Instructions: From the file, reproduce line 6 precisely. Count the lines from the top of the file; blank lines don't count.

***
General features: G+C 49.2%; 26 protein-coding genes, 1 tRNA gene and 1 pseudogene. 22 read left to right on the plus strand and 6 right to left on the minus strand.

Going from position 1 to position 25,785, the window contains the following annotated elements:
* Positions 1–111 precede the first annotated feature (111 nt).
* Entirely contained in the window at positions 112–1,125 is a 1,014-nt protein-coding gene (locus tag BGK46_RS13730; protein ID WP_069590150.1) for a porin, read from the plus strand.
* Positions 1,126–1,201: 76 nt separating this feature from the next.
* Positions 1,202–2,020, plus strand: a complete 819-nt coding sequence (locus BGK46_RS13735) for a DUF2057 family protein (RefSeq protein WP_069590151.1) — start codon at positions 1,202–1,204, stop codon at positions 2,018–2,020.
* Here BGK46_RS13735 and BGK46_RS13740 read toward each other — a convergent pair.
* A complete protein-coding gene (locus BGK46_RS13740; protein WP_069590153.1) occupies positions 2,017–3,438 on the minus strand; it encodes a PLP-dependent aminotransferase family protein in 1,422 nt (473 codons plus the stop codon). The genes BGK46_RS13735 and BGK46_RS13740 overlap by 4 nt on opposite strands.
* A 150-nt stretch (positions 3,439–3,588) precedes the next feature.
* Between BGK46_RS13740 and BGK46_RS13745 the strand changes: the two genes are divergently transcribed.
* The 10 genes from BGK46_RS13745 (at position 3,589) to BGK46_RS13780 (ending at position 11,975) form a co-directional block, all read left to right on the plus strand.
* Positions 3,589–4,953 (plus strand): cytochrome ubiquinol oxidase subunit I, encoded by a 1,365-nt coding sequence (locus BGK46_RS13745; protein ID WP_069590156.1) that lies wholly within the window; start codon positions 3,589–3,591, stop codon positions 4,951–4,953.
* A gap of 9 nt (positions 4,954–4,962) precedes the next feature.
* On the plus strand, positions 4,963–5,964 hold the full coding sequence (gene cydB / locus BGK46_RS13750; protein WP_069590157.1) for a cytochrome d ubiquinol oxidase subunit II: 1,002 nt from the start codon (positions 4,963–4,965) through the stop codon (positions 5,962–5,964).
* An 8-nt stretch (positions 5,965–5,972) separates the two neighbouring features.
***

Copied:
* Positions 1,202–2,020, plus strand: a complete 819-nt coding sequence (locus BGK46_RS13735) for a DUF2057 family protein (RefSeq protein WP_069590151.1) — start codon at positions 1,202–1,204, stop codon at positions 2,018–2,020.